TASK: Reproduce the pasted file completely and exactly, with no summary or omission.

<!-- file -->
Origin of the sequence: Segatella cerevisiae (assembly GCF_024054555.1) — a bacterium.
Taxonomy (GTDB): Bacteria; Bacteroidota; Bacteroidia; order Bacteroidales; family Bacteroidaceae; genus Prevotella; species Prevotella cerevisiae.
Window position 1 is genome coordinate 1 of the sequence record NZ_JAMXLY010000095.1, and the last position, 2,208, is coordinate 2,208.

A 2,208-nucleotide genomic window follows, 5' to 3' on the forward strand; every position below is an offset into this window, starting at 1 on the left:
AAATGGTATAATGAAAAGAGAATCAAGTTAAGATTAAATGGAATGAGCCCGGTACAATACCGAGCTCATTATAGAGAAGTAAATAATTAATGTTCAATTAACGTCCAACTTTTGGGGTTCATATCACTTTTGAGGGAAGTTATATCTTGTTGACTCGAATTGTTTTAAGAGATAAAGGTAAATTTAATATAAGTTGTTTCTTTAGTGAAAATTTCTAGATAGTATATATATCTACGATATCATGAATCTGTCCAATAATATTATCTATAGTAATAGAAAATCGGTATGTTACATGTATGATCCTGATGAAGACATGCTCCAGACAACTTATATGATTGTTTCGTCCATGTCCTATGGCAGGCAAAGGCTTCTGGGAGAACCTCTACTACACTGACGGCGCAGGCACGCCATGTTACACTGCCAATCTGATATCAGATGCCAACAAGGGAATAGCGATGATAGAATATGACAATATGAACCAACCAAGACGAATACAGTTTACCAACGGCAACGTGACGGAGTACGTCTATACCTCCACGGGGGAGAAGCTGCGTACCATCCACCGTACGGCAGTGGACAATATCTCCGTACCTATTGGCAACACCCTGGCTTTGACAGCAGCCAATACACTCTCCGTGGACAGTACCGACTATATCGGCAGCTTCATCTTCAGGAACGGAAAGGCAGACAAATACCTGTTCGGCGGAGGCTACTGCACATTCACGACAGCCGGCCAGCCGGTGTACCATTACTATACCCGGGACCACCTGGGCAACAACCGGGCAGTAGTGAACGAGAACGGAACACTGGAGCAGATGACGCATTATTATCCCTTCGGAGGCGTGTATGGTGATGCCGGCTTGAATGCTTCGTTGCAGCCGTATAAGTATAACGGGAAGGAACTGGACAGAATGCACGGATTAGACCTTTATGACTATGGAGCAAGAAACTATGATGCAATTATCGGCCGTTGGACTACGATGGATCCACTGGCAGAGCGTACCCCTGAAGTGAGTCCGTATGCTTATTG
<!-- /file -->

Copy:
Origin of the sequence: Segatella cerevisiae (assembly GCF_024054555.1) — a bacterium.
Taxonomy (GTDB): Bacteria; Bacteroidota; Bacteroidia; order Bacteroidales; family Bacteroidaceae; genus Prevotella; species Prevotella cerevisiae.
Window position 1 is genome coordinate 1 of the sequence record NZ_JAMXLY010000095.1, and the last position, 2,208, is coordinate 2,208.

A 2,208-nucleotide genomic window follows, 5' to 3' on the forward strand; every position below is an offset into this window, starting at 1 on the left:
AAATGGTATAATGAAAAGAGAATCAAGTTAAGATTAAATGGAATGAGCCCGGTACAATACCGAGCTCATTATAGAGAAGTAAATAATTAATGTTCAATTAACGTCCAACTTTTGGGGTTCATATCACTTTTGAGGGAAGTTATATCTTGTTGACTCGAATTGTTTTAAGAGATAAAGGTAAATTTAATATAAGTTGTTTCTTTAGTGAAAATTTCTAGATAGTATATATATCTACGATATCATGAATCTGTCCAATAATATTATCTATAGTAATAGAAAATCGGTATGTTACATGTATGATCCTGATGAAGACATGCTCCAGACAACTTATATGATTGTTTCGTCCATGTCCTATGGCAGGCAAAGGCTTCTGGGAGAACCTCTACTACACTGACGGCGCAGGCACGCCATGTTACACTGCCAATCTGATATCAGATGCCAACAAGGGAATAGCGATGATAGAATATGACAATATGAACCAACCAAGACGAATACAGTTTACCAACGGCAACGTGACGGAGTACGTCTATACCTCCACGGGGGAGAAGCTGCGTACCATCCACCGTACGGCAGTGGACAATATCTCCGTACCTATTGGCAACACCCTGGCTTTGACAGCAGCCAATACACTCTCCGTGGACAGTACCGACTATATCGGCAGCTTCATCTTCAGGAACGGAAAGGCAGACAAATACCTGTTCGGCGGAGGCTACTGCACATTCACGACAGCCGGCCAGCCGGTGTACCATTACTATACCCGGGACCACCTGGGCAACAACCGGGCAGTAGTGAACGAGAACGGAACACTGGAGCAGATGACGCATTATTATCCCTTCGGAGGCGTGTATGGTGATGCCGGCTTGAATGCTTCGTTGCAGCCGTATAAGTATAACGGGAAGGAACTGGACAGAATGCACGGATTAGACCTTTATGACTATGGAGCAAGAAACTATGATGCAATTATCGGCCGTTGGACTACGATGGATCCACTGGCAGAGCGTACCCCTGAAGTGAGTCCGTATGCTTATTG